Open Access

Low-complexity adaptive iteration algorithm for frequency tracking in OFDM systems

EURASIP Journal on Wireless Communications and Networking20162016:57

https://doi.org/10.1186/s13638-016-0559-7

Received: 16 August 2015

Accepted: 10 February 2016

Published: 20 February 2016

Abstract

The carrier frequency offset (CFO), destroying the orthogonality between subcarriers, greatly degrades the performance of an orthogonal frequency-division multiplexing system. One of the most frequently used ways for a CFO estimator design is to adopt maximum-likelihood (ML) estimation, achieving high accuracy tightly close to the Cramer-Rao lower bounds (CRLBs).

One of the ML-based algorithms, called linearly-combined CFO (LC-CFO), evaluates all the single-time-slot CFO estimates first and then linearly combined these CFO estimates in the minimum mean-square-error sense. Its tracking range is quite wide up to half the carrier spacing, and convergence speed is very fast, costing only several tens of iterations; moreover, its mean-square error (MSE) performances are very much close to CRLBs at medium-to-high signal-to-noise ratio (SNR) values. However, a set of arctangent functions is needed to be evaluated for each iteration, which increases the computational complexity. In this article, a low complexity, called simplified LC-CFO (SLC-CFO), is proposed that the set of arctangent functions are replaced by low-complexity limiters, resulting in simplifying the receiver design and reducing the computational load while keeping nearly the same tracking range and MSE performances. With proper choice of a parameter, SLC-CFO even shows faster convergence speed and lower MSE value at low SNR, compared with LC-CFO. Simulation results demonstrate all these aforementioned properties.

Keywords

Orthogonal frequency-division multiplexing Carrier frequency offset Maximum-likelihood estimation Channel estimation Linear minimum mean-square error

1 Introduction

Orthogonal frequency-division multiplexing (OFDM) transforms a frequency-selective multipath fading channel into multiple frequency-flat channels that makes appealing for designing a receiver using simple signal processing techniques [1]. The orthogonality between subcarriers, allowing overlapping between sub-bands without introducing inter-channel interference, provides high spectral efficiency. However, the existence of carrier frequency offset (CFO) due to the Doppler spread and/or the instability of the local oscillators destructs the orthogonality, resulting in serious performance degradation [24]. Therefore, the demand for CFO estimation with high accuracy is essential to OFDM systems.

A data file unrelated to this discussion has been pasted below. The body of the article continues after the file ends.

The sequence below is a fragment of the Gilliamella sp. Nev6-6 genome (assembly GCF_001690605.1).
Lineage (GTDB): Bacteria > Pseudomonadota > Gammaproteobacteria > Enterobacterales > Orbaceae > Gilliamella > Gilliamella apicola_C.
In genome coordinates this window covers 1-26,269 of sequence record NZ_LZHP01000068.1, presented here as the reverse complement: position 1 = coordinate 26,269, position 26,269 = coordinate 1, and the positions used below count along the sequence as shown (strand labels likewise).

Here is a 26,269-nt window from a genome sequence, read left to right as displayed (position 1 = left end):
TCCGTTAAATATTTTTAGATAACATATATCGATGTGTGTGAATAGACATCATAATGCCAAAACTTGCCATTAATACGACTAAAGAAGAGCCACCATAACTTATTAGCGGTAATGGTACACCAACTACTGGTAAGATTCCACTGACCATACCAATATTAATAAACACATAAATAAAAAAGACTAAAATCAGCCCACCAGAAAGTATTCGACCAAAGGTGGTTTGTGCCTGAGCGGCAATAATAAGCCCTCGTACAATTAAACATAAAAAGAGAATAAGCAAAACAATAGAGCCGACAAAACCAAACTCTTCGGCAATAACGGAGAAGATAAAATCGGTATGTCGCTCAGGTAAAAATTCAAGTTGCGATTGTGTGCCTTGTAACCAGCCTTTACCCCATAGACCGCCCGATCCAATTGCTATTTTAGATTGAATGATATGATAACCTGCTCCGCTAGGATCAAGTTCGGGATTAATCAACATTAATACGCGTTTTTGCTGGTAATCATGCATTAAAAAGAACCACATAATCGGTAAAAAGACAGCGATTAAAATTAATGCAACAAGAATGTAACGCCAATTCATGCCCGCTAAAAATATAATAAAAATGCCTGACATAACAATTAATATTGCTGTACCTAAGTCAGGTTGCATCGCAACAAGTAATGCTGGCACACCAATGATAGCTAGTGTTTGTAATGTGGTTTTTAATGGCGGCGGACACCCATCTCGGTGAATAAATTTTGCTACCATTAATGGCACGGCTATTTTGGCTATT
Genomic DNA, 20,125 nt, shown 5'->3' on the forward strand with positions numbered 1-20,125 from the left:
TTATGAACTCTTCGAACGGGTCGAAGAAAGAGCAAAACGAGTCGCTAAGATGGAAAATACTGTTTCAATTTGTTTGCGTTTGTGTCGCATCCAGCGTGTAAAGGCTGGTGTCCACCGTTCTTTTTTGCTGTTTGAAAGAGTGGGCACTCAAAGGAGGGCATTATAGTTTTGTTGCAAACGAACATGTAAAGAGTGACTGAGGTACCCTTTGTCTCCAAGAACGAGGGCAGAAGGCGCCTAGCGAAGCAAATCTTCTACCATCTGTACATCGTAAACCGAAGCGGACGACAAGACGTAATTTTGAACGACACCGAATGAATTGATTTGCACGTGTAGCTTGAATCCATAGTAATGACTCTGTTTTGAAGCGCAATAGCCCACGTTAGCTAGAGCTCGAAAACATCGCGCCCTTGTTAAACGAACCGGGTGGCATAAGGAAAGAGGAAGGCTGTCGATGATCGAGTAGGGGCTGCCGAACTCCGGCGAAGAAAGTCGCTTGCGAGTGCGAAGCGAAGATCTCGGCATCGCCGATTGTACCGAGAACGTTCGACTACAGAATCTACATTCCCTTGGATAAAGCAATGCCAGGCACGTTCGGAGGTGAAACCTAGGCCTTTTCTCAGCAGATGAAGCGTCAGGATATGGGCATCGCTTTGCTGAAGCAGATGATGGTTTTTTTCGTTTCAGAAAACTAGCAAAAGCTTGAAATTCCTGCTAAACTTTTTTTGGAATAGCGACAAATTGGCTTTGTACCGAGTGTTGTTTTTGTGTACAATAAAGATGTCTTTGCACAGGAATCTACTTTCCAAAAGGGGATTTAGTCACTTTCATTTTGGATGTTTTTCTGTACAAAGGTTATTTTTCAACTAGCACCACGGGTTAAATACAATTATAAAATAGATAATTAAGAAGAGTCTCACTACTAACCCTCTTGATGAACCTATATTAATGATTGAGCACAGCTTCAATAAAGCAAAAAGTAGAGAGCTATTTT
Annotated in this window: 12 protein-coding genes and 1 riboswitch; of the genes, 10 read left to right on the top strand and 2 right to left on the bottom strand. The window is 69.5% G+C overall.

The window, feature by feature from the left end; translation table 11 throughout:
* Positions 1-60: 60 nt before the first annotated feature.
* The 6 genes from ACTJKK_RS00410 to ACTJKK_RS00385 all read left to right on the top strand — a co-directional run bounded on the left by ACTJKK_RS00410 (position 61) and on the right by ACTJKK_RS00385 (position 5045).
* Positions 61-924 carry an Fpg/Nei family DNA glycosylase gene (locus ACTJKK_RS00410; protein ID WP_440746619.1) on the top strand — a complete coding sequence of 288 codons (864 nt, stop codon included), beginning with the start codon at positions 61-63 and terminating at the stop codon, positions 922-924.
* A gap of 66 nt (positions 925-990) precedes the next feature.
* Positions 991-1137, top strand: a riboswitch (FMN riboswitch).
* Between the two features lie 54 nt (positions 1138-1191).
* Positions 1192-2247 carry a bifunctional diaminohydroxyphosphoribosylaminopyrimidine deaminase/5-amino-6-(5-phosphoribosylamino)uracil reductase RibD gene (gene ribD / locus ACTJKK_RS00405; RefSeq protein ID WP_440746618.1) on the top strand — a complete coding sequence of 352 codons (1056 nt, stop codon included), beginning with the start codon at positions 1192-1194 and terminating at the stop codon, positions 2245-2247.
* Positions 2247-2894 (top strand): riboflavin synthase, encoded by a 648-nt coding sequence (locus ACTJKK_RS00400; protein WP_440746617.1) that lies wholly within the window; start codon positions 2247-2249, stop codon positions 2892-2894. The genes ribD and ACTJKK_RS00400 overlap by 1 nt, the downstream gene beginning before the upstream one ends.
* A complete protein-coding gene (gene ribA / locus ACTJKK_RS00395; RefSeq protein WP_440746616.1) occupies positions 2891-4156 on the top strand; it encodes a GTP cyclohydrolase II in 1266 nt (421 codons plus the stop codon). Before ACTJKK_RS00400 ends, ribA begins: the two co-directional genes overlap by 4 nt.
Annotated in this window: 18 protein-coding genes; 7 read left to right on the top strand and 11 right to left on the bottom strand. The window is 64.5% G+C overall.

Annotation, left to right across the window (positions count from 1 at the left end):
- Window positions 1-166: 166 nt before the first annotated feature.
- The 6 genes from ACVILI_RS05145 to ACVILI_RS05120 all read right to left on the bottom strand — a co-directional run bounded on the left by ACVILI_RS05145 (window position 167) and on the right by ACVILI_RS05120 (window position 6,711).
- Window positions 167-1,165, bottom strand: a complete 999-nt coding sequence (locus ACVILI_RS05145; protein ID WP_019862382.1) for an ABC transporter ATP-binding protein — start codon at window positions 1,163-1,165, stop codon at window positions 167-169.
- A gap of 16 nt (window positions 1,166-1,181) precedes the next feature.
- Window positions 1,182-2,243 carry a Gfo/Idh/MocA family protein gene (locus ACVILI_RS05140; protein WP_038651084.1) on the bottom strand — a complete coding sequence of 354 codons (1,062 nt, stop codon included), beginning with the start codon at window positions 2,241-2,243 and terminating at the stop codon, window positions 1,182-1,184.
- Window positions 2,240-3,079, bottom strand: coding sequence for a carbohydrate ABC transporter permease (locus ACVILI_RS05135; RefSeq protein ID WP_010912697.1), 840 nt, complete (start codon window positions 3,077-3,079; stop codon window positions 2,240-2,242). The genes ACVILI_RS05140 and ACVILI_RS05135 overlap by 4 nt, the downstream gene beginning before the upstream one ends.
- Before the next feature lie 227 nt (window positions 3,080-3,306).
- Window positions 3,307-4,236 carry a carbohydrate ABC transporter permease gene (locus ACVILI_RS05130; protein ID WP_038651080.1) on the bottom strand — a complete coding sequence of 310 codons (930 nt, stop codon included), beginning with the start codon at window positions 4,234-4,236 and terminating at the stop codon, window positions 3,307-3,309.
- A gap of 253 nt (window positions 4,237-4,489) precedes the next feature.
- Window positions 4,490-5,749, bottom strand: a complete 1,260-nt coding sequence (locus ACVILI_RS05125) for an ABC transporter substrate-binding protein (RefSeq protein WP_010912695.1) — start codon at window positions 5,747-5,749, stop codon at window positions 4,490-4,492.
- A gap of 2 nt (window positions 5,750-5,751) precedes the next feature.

There are many correlation-based algorithms proposed for CFO estimation in [59]. They are proved useful for CFO acquisition, acquiring coarse CFO estimates. To secure CFO estimates with high accuracy, the technique using maximum-likelihood (ML) estimation perhaps is the best choice for CFO tracking, securing fine CFO estimates. In [1013], the ML CFO estimators are developed. However, they can only work for systems employing repeated preambles. The others proposed in [1420] have no such a limitation. Applying ML estimation for estimating CFO is usually cumbered by the nonlinear nature of the likelihood function. The problem of local extremum or multiple solutions arises. Many papers resort to making approximation by truncating high order terms of a Taylor series [1416, 1820]. Recently, some research papers consider the inclusion of phase noise when performing CFO estimation [21, 22]. The source of phase noise is the instability of local oscillators, which can be modeled as time-varying correlated noise [23]. In [21], the truncation of high order Taylor series is used for acquiring the approximate CFO estimate. One of the two proposed methods in [22] must resort to exhaustive search for CFO estimation, and the other is correlation based, which is applicable to the systems employing repeated preambles. The closed-form formula for the ML CFO estimate without carrying out Taylor series truncation is reported in [17], where the closed-form solutions to all the single-time-slot samples are first found and then those estimates are linearly combined in the sense of minimum mean-square error (MSE). Thus, we call it linearly combined CFO (LC-CFO) estimator. The conducted simulations for it show that the MSE performances of the CFO estimator are very much close to the Cramer-Rao lower bounds (CRLBs).